Recently I had the privilege of  being able to see Haunting Julia, by Alan Ayckbourn on it’s opening night at Queen’s Theatre, Hornchurch. Haunting Julia defies conventional expectations of a ghost story, by focusing on character interaction between the living characters in relation to the deceased Julia instead of emphasizing the ‘spooky’ nature of the tale, while also incorporating traditional ‘ghostly’ elements that gradually increase throughout in a way that is believable, due to its subtlety.

The first half of the production was a slow paced wistful tale of a fathers’ despair at not knowing what really lead to his daughters death.  Only occasional bursts of humour and Sam Cox’s vibrant performance as Joe, prevent it from becoming somewhat monotonous. The light hearted entertainment of the audience belies the contrasting and unexpectedly intense end of the play.

The second half of the play picked up where the first half left off, but I found myself pleasantly surprised by the increase in both action and drama it brought with it. Matthew Spencer finally comes into his own as Andy, adding much needed depth of character to the performance with a storyline more compelling than anything presented in the first half, and providing additional character dynamics, that add much needed tension and suspense to the performance. Ken Chase as Clive becomes more than just a comedic character, bringing experience of having known Julia, and becoming slightly more believable.  He is an enormous character, literally, his only minor failing being an evident struggle to maintain his character’s Carribean accent.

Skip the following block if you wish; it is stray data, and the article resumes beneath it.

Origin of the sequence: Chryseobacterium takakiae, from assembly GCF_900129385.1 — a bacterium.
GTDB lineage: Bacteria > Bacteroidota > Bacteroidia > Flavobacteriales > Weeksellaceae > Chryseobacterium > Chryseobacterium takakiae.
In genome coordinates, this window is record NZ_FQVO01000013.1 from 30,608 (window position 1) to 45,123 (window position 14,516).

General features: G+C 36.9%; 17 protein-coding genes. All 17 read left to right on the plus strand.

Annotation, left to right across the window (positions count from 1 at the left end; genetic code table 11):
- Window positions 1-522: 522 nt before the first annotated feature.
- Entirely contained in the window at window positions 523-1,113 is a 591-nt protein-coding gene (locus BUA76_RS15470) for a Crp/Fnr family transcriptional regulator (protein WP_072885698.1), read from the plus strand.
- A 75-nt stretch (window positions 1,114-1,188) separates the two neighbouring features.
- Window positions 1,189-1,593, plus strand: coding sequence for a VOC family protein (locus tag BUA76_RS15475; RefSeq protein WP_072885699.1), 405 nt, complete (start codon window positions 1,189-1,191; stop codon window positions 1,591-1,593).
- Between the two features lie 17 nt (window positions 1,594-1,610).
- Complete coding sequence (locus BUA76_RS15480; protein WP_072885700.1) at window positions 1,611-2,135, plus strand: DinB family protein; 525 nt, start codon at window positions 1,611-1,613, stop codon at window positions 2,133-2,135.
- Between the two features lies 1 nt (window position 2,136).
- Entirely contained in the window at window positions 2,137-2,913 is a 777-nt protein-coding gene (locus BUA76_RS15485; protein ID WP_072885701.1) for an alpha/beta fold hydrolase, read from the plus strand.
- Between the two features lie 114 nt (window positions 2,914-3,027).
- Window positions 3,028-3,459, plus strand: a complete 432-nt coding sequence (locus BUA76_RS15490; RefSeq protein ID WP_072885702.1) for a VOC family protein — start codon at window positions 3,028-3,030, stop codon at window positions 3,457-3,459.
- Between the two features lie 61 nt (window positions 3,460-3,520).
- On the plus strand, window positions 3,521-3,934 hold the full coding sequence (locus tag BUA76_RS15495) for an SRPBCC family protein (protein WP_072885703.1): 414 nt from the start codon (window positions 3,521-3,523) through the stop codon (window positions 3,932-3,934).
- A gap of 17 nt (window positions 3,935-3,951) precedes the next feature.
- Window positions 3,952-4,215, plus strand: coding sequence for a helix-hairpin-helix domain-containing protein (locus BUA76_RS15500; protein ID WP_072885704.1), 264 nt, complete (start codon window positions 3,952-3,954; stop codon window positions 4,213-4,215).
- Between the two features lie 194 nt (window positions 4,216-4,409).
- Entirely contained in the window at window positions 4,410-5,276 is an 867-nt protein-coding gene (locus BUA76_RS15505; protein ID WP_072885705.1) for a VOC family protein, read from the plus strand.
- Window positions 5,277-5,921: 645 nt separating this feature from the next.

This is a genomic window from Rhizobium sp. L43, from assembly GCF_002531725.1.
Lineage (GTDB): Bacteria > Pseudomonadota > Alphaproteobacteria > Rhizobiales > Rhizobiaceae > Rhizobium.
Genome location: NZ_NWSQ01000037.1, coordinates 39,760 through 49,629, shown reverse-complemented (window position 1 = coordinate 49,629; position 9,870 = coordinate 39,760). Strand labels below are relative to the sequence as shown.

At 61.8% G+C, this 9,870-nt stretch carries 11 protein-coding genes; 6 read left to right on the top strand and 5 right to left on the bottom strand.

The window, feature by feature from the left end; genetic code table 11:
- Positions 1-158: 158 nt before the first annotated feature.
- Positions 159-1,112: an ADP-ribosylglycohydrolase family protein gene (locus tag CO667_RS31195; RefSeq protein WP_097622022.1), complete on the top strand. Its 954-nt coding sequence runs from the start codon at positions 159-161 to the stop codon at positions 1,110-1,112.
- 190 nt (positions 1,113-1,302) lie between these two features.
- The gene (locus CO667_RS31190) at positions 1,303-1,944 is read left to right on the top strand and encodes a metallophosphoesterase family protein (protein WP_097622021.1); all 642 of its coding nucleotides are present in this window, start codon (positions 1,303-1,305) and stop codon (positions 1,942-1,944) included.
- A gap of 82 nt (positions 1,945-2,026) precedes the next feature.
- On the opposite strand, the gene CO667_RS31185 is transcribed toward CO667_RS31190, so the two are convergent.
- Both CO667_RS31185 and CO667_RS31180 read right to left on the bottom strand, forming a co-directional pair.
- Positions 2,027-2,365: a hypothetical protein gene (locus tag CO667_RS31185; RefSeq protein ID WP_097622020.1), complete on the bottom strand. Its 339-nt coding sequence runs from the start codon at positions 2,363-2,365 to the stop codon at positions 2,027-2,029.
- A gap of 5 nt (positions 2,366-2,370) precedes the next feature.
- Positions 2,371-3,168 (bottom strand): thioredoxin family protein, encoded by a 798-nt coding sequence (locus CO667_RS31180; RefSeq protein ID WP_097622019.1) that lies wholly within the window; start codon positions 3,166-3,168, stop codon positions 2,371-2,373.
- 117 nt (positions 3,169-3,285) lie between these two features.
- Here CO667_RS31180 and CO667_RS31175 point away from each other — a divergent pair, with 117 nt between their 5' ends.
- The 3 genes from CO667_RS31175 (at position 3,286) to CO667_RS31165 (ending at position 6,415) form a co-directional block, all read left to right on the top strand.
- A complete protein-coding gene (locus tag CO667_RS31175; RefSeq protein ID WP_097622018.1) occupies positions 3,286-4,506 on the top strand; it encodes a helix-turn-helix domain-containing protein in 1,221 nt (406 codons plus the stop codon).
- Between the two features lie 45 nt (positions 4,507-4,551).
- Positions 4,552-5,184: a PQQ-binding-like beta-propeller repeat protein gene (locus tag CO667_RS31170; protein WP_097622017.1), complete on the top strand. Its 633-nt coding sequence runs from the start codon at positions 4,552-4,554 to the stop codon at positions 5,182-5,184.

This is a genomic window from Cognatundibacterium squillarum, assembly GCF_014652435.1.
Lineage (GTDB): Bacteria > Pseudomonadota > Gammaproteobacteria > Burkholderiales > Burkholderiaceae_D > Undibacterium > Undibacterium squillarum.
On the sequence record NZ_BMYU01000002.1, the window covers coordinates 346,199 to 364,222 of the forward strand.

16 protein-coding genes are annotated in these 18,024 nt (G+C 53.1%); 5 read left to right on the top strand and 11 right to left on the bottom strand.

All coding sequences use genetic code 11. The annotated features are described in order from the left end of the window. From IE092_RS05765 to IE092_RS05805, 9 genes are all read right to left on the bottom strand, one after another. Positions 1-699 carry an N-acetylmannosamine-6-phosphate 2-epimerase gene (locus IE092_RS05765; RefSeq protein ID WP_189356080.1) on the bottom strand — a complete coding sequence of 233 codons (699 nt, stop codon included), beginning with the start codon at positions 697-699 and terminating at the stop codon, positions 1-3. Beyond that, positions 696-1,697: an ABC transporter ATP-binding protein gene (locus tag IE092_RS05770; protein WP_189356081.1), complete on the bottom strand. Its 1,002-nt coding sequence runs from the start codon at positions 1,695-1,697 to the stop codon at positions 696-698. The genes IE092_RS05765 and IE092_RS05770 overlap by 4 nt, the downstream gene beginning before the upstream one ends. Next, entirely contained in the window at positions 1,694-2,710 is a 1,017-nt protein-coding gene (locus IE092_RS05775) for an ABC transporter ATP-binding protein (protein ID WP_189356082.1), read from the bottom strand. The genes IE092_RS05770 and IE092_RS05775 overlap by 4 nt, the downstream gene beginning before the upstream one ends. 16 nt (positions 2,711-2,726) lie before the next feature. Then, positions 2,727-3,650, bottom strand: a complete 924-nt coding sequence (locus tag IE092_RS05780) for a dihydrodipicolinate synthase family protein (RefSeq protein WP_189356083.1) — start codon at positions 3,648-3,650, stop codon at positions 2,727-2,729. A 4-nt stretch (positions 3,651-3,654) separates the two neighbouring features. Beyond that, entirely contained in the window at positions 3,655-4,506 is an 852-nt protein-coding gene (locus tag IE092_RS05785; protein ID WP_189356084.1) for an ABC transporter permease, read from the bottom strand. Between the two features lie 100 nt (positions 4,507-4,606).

I left this performance feeling sated by it’s ending which was worthy of the West End! I would definitely recommend it to anyone in the Hornchurch area, it certainly made my arduous journey to this regional venue worthwhile (and the complimentary canapes!).